Environmental study finds shorebird eggs damaged after SpaceX launch

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Shorebird nests were damaged by SpaceX’s June 6 Starship launch from Boca Chica, with shorebird nesting activity declining overall since the company began testing and launching rockets at the site, according to a report just released by the Coastal Bend Bays & Estuaries Program, or CBBEP.

Team members with the nonprofit organization conduct weekly surveys of nesting shorebirds at several subsites at Boca Chica during shorebird breeding season, roughly March through August. Monitoring for the 2024 season began Feb. 23. What CBBEP calls the South Launch subsite, contained entirely within Boca Chica State Park, has been monitored since the 2021 nesting season, according to the group.

The site is a large, open sand flat directly south of SpaceX’s orbital launch pad at Boca Chica. Sediments in the area consist mostly of fine silt, clay and sand particles interspersed with shell fragments, with no naturally occurring lithic (stone) materials, though previous launches have spread gravel, concrete, metal, plastic, rubber and other materials of various sizes “across a large swath of habitat in surrounding conservation lands.”

A game camera showing three Wilson plover eggs in nest cup with rocket engines firing in the background on June 6, 2024. (Courtesy: Coastal Bend Bays & Estuaries Program)

The company’s first orbital test flight from Boca Chica, on April 20, 2023, destroyed the launch pad and sent pieces of concrete flying for hundreds of feet in all directions.

“While large pieces of concrete debris have since been removed, smaller rubble remains widespread,” the report noted.

In order to document the immediate impact of a single launch, the CBBEP team conducted monitoring in the hours immediately preceding and following the June 6 launch. The report summarizes those findings. The nests being monitored belonged to species including least tern, snowy plover and Wilson’s plover.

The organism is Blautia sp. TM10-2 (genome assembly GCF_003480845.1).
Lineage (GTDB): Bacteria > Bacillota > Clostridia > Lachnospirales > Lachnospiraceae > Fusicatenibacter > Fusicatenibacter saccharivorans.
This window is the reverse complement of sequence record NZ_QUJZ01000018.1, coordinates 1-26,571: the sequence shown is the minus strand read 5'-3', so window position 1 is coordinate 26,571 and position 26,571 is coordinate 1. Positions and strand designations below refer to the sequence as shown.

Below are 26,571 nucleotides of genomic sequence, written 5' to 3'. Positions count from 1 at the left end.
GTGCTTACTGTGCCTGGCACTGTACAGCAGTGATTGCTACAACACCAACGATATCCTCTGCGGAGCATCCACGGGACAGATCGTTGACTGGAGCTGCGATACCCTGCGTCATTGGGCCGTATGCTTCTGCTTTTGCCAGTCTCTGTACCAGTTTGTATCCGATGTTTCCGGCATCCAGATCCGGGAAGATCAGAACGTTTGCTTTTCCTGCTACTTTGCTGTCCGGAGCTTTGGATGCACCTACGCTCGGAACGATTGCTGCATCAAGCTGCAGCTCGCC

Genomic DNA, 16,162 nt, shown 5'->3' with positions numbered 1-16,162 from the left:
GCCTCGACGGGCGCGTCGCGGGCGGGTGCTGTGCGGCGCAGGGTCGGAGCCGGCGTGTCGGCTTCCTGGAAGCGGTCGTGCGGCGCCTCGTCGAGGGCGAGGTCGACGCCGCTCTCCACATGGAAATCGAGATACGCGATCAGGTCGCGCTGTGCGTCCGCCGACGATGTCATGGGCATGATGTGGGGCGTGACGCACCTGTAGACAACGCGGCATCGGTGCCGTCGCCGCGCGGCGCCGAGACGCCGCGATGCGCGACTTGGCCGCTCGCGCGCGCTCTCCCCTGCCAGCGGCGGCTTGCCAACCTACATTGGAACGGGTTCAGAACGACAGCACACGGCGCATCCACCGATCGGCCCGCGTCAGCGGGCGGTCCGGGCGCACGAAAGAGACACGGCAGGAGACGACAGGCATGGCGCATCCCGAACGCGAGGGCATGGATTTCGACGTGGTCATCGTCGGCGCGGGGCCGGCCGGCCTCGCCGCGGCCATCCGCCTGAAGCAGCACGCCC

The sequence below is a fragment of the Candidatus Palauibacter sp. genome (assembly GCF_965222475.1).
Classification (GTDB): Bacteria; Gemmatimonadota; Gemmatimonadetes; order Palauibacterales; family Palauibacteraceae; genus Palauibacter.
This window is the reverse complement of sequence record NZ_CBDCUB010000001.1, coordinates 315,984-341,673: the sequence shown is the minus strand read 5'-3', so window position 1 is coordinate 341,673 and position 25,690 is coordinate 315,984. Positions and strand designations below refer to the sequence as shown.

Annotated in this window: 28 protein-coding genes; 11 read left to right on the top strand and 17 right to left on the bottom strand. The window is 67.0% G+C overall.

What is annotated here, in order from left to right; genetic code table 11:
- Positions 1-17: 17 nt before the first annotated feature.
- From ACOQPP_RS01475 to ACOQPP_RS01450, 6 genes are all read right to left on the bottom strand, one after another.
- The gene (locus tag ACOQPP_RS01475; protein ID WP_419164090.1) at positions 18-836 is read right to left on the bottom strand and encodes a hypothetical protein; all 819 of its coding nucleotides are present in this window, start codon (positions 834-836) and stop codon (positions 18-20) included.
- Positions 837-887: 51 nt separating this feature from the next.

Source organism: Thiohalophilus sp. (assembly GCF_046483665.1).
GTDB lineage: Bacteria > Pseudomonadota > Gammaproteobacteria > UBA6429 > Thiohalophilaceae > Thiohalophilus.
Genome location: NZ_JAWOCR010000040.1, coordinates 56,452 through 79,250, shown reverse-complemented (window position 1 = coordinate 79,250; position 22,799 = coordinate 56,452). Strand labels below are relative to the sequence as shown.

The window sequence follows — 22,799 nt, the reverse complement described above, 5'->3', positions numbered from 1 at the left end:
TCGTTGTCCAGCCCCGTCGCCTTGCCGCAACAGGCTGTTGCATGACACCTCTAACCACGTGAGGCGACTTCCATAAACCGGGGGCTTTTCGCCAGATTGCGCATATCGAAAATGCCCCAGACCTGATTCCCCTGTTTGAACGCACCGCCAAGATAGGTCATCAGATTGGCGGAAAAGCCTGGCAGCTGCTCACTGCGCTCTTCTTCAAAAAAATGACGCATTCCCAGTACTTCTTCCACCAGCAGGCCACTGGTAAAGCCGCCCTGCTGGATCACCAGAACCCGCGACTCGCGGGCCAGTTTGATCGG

The team visited the South Launch site on June 5 and recorded GPS locations and nest status for five snowy plover nests, one Wilson’s plover nest, and a “dispersed colony of 11 least tern nests.” All the nests were between approximately 0.16 and 0.26 miles from the edge of the launch pad. Also, two Bushnell game cameras were set up near nests to document disturbances to the site during the launch.

After the launch, on June 6, the team went back to check the six plover nests as well as three randomly selected tern nests, recording the number of eggs in each of the nine monitored nests and checking them for damage. What they found, according to the report, was that all nine nests were either missing eggs, had damaged eggs, or both. All three of the terns nests, which at “full clutch” on June 5 would have had two eggs each, were found to have at least one damaged egg.

“Out of 22 eggs within the nine nests that were checked … only five total eggs within four individual nests were found intact and still viable following the launch,” CBBEP said. “All other eggs were missing or were deemed too damaged to be viable. Cracks/holes in eggs ranged from relatively small cracks (or) notches up to fully penetrated pea-sized holes. Bloody egg contents were found on several egg exteriors near holes within them.”

Out of the nine nests the team observed directly, five had damaged eggs “consistent with being hit with small objects such as the pea-sized concrete/rock debris associated with the launch,” the report read, adding that “this damage is not consistent with any predator interactions in our experience.”

The blast also destroyed the lens on one of the cameras.

Sharon Wilcox, senior Texas representative for the national group Defenders of Wildlife, said the CBBEP report confirms conservationists’ fears regarding the impact on wildlife from SpaceX’s testing activities at Boca Chica.

“This report is the best documentation that exists of the impacts that experimental rockets have on wildlife in Boca Chica,” she said. “The impacts noted in this report are alarming: threat of wildfire, a growing debris field of projectiles and damage to shorebird nests.

“With the increase of launch activity, the degradation to unique habitats and wildlife will also increase. These findings again demonstrate that the environmental assessment that SpaceX operates under is inadequate and requires a full environmental impact statement.”